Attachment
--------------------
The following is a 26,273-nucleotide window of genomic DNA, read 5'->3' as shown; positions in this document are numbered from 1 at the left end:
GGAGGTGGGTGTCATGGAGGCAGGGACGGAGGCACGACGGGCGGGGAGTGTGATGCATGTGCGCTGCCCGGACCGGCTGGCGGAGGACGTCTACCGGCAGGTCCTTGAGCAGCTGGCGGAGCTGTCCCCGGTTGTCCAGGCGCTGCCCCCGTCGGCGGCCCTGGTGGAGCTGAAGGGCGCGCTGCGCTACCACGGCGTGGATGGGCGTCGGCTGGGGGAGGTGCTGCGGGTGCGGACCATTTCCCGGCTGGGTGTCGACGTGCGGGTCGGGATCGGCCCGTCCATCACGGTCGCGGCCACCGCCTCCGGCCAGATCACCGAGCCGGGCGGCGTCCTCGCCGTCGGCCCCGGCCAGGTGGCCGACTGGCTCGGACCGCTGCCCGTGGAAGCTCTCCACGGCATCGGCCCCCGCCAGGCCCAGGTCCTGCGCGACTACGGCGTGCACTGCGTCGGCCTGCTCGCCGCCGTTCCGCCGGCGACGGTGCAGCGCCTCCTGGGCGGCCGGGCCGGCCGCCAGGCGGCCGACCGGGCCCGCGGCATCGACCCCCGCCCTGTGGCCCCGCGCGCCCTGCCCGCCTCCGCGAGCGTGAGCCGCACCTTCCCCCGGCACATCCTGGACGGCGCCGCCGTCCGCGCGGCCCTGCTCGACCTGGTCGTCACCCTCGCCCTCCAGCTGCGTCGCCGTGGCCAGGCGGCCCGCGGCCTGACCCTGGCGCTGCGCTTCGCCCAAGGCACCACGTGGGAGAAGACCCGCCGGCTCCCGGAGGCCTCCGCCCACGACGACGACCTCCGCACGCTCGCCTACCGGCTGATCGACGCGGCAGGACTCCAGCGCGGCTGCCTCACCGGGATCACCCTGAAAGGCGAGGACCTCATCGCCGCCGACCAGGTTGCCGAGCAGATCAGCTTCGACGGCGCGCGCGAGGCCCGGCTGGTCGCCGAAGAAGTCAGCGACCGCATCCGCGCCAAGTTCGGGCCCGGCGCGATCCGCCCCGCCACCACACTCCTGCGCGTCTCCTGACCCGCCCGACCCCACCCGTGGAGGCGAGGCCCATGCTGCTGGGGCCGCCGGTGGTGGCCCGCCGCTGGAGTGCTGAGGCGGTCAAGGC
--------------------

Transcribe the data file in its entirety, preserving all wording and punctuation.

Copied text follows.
The following is a 26,273-nucleotide window of genomic DNA, read 5'->3' as shown; positions in this document are numbered from 1 at the left end:
GGAGGTGGGTGTCATGGAGGCAGGGACGGAGGCACGACGGGCGGGGAGTGTGATGCATGTGCGCTGCCCGGACCGGCTGGCGGAGGACGTCTACCGGCAGGTCCTTGAGCAGCTGGCGGAGCTGTCCCCGGTTGTCCAGGCGCTGCCCCCGTCGGCGGCCCTGGTGGAGCTGAAGGGCGCGCTGCGCTACCACGGCGTGGATGGGCGTCGGCTGGGGGAGGTGCTGCGGGTGCGGACCATTTCCCGGCTGGGTGTCGACGTGCGGGTCGGGATCGGCCCGTCCATCACGGTCGCGGCCACCGCCTCCGGCCAGATCACCGAGCCGGGCGGCGTCCTCGCCGTCGGCCCCGGCCAGGTGGCCGACTGGCTCGGACCGCTGCCCGTGGAAGCTCTCCACGGCATCGGCCCCCGCCAGGCCCAGGTCCTGCGCGACTACGGCGTGCACTGCGTCGGCCTGCTCGCCGCCGTTCCGCCGGCGACGGTGCAGCGCCTCCTGGGCGGCCGGGCCGGCCGCCAGGCGGCCGACCGGGCCCGCGGCATCGACCCCCGCCCTGTGGCCCCGCGCGCCCTGCCCGCCTCCGCGAGCGTGAGCCGCACCTTCCCCCGGCACATCCTGGACGGCGCCGCCGTCCGCGCGGCCCTGCTCGACCTGGTCGTCACCCTCGCCCTCCAGCTGCGTCGCCGTGGCCAGGCGGCCCGCGGCCTGACCCTGGCGCTGCGCTTCGCCCAAGGCACCACGTGGGAGAAGACCCGCCGGCTCCCGGAGGCCTCCGCCCACGACGACGACCTCCGCACGCTCGCCTACCGGCTGATCGACGCGGCAGGACTCCAGCGCGGCTGCCTCACCGGGATCACCCTGAAAGGCGAGGACCTCATCGCCGCCGACCAGGTTGCCGAGCAGATCAGCTTCGACGGCGCGCGCGAGGCCCGGCTGGTCGCCGAAGAAGTCAGCGACCGCATCCGCGCCAAGTTCGGGCCCGGCGCGATCCGCCCCGCCACCACACTCCTGCGCGTCTCCTGACCCGCCCGACCCCACCCGTGGAGGCGAGGCCCATGCTGCTGGGGCCGCCGGTGGTGGCCCGCCGCTGGAGTGCTGAGGCGGTCAAGGC